8. IASC (December 2006). “Women, Girls, Boys and Men – Different Needs, Equal Opportunities, a Gender Handbook on Humanitarian Action”. http://www.humanitarianinfo.org/iasc/content/documents/default.asp?docID=194 8&publish=0
  9. Protocol to Prevent, Suppress and Punish Trafficking in Persons, Especially Women and Children, Supplementing the United Nations Convention Against Transnational Organized Crime, G.A. Res. 25, annex II, U.N. GAOR, 55th Sess., Supp. No. 49, at 60, U.N. Doc. A/45/49 (Vol. I) (2001), entered into force Sept. 9, 2003.Google Scholar
  10. United Nations Economic and Social Council (29 February 2000). Commission on Human Rights, Report of the Special Rapporteur on violence against women, its causes and consequences, Ms. Radhika Coomaraswamy, on trafficking in women, women’s migration and violence against women, submitted in accordance with Commission on Human Rights resolution 1997/44, E/CN.4/2000/68.Google Scholar
  11. United Nations Security Council Res. 1325 (2000). adopted by the Security Council at its 4213th meeting, 31 October 2000; available online: http://www.un.org/events/res_1325e.pdf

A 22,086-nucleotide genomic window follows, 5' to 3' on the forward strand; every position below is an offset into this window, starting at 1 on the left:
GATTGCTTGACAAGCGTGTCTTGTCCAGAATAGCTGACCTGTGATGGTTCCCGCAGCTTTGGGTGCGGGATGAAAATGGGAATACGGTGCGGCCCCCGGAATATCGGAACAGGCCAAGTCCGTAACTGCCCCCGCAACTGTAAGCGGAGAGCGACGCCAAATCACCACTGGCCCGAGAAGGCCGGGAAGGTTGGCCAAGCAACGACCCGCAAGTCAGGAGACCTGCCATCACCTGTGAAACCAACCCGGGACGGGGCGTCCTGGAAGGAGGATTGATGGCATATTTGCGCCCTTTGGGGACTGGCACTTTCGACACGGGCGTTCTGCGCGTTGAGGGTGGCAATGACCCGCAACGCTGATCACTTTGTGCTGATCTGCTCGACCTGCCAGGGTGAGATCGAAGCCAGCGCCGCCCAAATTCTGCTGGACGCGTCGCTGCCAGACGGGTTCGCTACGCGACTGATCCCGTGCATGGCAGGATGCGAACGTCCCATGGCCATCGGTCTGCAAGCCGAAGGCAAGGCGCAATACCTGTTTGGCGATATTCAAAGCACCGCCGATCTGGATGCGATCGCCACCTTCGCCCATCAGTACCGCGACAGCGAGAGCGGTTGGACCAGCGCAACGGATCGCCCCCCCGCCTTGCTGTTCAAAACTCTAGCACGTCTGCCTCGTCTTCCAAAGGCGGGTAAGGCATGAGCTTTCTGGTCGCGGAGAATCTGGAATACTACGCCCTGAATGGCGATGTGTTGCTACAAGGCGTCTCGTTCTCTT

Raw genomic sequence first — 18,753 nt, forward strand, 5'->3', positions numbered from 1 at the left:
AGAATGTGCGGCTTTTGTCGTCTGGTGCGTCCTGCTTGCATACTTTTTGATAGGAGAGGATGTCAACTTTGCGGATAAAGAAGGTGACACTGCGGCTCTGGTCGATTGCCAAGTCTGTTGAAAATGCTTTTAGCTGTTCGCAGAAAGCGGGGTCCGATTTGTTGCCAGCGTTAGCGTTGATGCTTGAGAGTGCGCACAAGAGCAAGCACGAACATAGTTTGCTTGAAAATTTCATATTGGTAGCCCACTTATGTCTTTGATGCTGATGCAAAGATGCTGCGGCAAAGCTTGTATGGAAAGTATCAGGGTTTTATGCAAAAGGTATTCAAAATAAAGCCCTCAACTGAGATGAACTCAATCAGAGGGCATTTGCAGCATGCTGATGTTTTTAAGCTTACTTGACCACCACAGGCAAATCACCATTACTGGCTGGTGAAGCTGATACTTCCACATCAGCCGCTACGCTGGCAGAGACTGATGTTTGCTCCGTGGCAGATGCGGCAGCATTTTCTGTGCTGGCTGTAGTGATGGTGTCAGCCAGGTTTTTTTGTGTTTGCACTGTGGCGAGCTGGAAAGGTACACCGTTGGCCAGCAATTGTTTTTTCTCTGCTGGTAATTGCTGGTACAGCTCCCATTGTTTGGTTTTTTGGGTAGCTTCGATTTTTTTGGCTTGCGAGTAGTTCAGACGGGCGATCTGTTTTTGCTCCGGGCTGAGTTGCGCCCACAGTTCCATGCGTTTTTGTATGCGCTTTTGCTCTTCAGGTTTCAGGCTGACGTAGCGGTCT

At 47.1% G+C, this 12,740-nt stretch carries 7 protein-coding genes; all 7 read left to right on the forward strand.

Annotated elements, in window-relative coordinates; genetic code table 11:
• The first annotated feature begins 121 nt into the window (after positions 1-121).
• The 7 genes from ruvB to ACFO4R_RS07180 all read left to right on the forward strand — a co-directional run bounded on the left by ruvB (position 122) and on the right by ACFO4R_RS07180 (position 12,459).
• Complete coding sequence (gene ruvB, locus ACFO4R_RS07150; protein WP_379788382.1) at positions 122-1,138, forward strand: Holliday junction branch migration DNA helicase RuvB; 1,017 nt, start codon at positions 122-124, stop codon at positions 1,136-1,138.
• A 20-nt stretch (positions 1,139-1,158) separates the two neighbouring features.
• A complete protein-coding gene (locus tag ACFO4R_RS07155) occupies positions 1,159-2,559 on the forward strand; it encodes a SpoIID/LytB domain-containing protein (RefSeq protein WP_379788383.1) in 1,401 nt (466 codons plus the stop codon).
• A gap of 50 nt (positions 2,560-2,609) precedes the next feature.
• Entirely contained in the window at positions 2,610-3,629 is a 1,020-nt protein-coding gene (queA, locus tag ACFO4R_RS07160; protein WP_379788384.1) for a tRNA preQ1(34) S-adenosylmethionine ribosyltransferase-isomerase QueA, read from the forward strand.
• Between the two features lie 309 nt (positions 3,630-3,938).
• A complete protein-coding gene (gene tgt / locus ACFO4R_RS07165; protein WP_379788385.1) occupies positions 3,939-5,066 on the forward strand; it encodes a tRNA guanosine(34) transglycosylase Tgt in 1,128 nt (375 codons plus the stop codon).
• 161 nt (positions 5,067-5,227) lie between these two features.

12. United Nations High Commissioner for Refugees (UNHCR) (7 May 2002). “Guidelines on International Protection: Gender-Related Persecution within the context of Article 1A(2) of the 1951 Convention and/or its 1967 Protocol relating to the Status of Refugees”, HCR/GIP/02/01.Google Scholar
  13. UNHCR Executive Committee (ExCom) (17 February 2006a). “Issues Related to Women at Risk: Discussion Paper on a Possible Executive Committee Conclusion on Displaced Women and Girls at Risk”, EC/57/SC/CRP.7 (http://www.unhcr.org/excom/EXCOM/43f5f5f92.pdf)
  14. UNHCR Executive Committee (ExCom) (6 November 2006b). Conclusion on Women and Girls at Risk No. 105 (LVI) – 2006.Google Scholar

Articles, Monographs and Caselaw

  1. Aeschlimann, A. (October 2005, 25). “Protection of IDPs: An ICRC View,” Forced Migration Review IDP Supplement.Google Scholar
  2. Bagshaw, S. and Paul, D. (2004). “Protect or Neglect: Toward a More Effective United Nations Approach to the Protection of Internally Displaced Persons,” Brookings-SAIS Project on Internal Displacement & UN OCHA.Google Scholar
  3. Bannerjee, P. (December 2006). IDP Protection at the National Level in South Asia, Forced Migration Review(Special Issue: Putting IDPs on the Map), 19.Google Scholar